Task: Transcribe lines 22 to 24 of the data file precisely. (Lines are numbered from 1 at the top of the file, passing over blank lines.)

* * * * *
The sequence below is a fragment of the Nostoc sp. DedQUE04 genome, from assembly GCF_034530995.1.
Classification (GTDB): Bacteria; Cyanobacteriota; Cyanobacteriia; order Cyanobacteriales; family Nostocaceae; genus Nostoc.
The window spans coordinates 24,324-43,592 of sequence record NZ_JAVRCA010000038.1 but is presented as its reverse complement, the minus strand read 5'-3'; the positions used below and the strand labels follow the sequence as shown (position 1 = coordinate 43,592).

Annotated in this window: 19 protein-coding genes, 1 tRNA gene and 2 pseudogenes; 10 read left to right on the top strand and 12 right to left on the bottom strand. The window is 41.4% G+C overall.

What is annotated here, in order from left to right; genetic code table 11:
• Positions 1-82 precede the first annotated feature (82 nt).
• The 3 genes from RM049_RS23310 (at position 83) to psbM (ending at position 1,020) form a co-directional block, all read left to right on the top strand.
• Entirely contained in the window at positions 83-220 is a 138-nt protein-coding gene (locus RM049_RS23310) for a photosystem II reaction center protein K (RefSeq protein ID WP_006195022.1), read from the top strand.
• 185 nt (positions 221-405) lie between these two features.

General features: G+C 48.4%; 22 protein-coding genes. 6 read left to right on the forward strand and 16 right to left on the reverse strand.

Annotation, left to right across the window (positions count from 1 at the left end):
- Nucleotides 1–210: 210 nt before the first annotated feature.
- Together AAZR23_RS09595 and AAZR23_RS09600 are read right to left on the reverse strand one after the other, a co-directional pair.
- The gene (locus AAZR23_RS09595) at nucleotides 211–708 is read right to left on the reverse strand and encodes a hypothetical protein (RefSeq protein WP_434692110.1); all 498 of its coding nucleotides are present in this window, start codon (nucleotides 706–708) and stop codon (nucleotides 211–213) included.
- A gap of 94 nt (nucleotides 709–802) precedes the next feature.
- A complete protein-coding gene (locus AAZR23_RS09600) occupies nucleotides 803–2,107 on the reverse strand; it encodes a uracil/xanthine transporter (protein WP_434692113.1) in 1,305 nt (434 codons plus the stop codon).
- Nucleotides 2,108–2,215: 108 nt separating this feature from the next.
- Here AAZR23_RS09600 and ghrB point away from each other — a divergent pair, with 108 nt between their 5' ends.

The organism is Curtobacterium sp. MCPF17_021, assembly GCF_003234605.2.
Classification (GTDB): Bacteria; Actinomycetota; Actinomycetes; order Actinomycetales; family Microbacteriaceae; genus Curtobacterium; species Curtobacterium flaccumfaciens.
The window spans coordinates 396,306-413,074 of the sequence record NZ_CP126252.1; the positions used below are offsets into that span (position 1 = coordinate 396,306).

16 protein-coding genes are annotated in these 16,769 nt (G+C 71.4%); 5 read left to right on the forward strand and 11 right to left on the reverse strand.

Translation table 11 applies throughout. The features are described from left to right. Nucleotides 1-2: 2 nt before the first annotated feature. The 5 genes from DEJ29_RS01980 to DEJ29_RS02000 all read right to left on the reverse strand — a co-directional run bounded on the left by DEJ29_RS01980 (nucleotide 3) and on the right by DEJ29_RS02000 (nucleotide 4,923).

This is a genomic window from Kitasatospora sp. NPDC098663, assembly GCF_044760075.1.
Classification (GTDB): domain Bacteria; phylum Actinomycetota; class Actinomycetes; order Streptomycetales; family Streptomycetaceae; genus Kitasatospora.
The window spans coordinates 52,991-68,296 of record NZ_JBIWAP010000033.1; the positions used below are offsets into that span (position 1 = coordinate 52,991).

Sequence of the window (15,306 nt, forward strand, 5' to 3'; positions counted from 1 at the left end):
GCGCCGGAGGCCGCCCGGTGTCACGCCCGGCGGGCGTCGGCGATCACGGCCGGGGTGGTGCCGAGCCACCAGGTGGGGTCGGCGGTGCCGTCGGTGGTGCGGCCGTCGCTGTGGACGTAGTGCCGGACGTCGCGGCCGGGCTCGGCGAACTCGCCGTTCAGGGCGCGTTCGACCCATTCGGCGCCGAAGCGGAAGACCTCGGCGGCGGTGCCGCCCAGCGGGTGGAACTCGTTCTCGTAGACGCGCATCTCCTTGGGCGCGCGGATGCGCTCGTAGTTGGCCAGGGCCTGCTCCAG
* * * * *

16 protein-coding genes are annotated in these 16,769 nt (G+C 71.4%); 5 read left to right on the forward strand and 11 right to left on the reverse strand.

Translation table 11 applies throughout. The features are described from left to right. Nucleotides 1-2: 2 nt before the first annotated feature. The 5 genes from DEJ29_RS01980 to DEJ29_RS02000 all read right to left on the reverse strand — a co-directional run bounded on the left by DEJ29_RS01980 (nucleotide 3) and on the right by DEJ29_RS02000 (nucleotide 4,923).

This is a genomic window from Kitasatospora sp. NPDC098663, assembly GCF_044760075.1.